Public washrooms could cost up to $400,000, staff find
MyKawartha.com, Ottawa East News, May 24, 2015
When you’ve gotta go, you’ve gotta go – and Somerset Coun. Catherine McKenney is hoping the city will go towards installing public toilets in high-traffic parks.
The downtown councillor asked staff to analyse the cost of installing toilets in a public space like Dundonald Park.
What staff found is a huge variance in cost depending on your standards of comfort.
The options range from $1,500 a year for rented portable toilets in the summer months to $400,000 for a futuristic self-cleaning, fully-automatic vestibule.
Operational and maintenance costs could also vary widely. Staff estimated the costs between $5,000 and $100,000 a year.
While McKenney said she wasn’t surprised by the costs, she said it’s still worth thinking about investing in public facilities.
“People want to be out and active and you have to provide the amenities for that,” she said. “This is one of them.”
There are a number of groups in Centretown that could benefit from accessible public washrooms, according to a report put together by the Toilets Please 4 Dundonald Park project.
Seniors may be more willing to take part in community activities if they know there’s a washroom available and families could spend longer at the park knowing their small kids have somewhere to go.
Centretown’s many apartment-dwelling families would be better able to make use of a space like Dundonald Park, their only chance at a backyard.
“We’ve all been in a situation where you’ve been in need of a toilet,” said TP4DP community organizer Kristina Ropke. “It’s a very basic need we all have. We can all understand it.”
She said the issue is one of equity, to make sure that people of all abilities and income levels can use Dundonald Park without having to worry about access to a toilet.
As part of the larger Gotta Go campaign to include toilets at major transit hubs and public spaces, Ropke said the city is being short-sighted.
“If you want to encourage more people to use public transit, you have to do a better job of it,” she said. The group especially pushed for washrooms at Bayview and Hurdman stations, where there is little nearby to serve riders.
McKenney’s inquiry to staff didn’t get into the debate about transit station washrooms — she stuck to Dundonald Park as an example of an urban space that can be well-served by a toilet.
She said her ultimate goal is to initiate a pilot project, either at Dundonald Park or at several parks within the core.
She’s also hoping to arm local activists like the TP4DP and Gotta Go campaigns with the information they need to lobby for these facilities in future budgets.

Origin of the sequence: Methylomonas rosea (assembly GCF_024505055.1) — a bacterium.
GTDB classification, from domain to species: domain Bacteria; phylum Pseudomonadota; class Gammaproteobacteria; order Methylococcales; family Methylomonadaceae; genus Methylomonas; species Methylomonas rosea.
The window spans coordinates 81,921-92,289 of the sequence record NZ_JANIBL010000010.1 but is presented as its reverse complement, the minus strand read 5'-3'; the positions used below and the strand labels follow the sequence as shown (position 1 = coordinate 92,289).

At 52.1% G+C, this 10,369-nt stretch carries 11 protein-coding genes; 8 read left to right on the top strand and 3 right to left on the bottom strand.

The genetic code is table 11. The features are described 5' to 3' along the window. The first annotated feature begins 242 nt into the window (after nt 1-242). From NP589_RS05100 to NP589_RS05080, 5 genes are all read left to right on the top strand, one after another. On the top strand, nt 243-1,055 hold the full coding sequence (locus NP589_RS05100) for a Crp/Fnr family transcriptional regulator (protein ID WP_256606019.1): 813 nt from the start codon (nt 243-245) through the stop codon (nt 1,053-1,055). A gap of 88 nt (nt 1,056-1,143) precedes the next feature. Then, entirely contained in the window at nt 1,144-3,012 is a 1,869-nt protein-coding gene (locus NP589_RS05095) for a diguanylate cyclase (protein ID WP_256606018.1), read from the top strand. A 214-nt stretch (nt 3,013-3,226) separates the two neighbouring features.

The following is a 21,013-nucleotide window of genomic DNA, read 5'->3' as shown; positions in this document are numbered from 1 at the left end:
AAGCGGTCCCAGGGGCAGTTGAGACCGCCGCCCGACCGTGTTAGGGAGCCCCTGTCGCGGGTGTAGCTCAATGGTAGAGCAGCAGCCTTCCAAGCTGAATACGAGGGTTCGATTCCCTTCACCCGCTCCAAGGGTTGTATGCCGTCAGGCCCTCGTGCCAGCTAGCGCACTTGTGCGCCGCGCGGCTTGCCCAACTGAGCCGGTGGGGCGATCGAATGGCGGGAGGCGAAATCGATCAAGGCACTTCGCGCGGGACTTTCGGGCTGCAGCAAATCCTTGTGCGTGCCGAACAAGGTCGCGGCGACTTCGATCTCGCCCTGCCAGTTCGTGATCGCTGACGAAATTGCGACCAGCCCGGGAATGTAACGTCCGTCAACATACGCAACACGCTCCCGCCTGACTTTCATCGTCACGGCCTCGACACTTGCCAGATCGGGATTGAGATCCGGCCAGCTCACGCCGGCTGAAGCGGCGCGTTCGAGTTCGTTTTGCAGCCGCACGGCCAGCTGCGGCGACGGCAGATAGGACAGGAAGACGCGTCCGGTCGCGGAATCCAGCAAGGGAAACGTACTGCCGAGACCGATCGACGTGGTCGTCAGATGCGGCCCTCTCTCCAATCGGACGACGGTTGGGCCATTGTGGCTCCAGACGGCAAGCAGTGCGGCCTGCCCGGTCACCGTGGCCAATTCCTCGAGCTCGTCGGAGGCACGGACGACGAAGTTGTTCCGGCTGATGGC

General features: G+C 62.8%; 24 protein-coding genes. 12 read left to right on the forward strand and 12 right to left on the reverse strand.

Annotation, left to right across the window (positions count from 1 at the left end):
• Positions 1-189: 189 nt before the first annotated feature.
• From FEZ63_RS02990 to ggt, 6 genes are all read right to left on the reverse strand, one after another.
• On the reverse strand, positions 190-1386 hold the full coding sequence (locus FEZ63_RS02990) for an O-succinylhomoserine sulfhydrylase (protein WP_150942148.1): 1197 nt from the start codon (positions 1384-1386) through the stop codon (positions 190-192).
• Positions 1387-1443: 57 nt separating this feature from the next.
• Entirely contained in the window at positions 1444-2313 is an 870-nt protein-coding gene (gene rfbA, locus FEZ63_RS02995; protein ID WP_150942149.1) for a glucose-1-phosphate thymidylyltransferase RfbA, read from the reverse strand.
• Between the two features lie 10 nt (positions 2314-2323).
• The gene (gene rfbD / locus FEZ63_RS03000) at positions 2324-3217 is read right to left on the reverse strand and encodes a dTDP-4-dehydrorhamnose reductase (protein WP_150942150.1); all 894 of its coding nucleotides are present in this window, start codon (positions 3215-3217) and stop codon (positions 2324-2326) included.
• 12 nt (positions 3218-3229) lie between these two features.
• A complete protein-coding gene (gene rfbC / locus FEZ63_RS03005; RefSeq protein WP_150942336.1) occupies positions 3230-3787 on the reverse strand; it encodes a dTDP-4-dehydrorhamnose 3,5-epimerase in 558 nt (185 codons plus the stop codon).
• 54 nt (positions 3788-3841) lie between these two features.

FLUSH WITH MONEY
Staff found a huge range of cost options if the city was to pursue a pilot project or a public washroom program in the future.
The cheapest option is to rent portable toilets at $1,500 each and then spend $1,000 to build a privacy screen around them. But these port-a-potties lack heat and lighting, so they’re limited to the summer season only. And they’re a magnet for vandalism, staff said in a report to the community and protective services committee.
Still, it’s not an unprecedented arrangement. The city currently sets up about 70 portable toilets each summer at various facilities to support park programming. That number swells to 120 units when the festival season kicks into high gear. The toilets are managed by the city but usually funded by the community groups and sports teams who rely on them.
Staff could alternatively install a “precast building” with indoor plumbing and lighting. These units still wouldn’t be useful in the winter, as they aren’t insulated or heated, but they’re durable and more resistant to vandals, staff said.
That extra comfort comes at a cost, however. A two-stall unit would cost about $125,000 to install plus maintenance.
Another, fancier, alternative is a custom-built washroom that would be in service all year round. Those two-stall units would cost between $300,000 to $350,000 to install, plus maintenance, staff found.
The priciest option available is one the city of Toronto has already committed to, and one that McKenney said would put Ottawa on the path to becoming a truly welcoming world-class city: fully-automated, self-cleaning washrooms.
These stainless steel contraptions are unlocked by a coin or token, and give you 20 minutes to do your business before the door opens and the sanitizing spray-down begins. The units are heated and insulated, so they can be used all year round, and they’re fully accessible. They cost $400,000 each.
Toronto plans to install 20 of them over the next 20 years.
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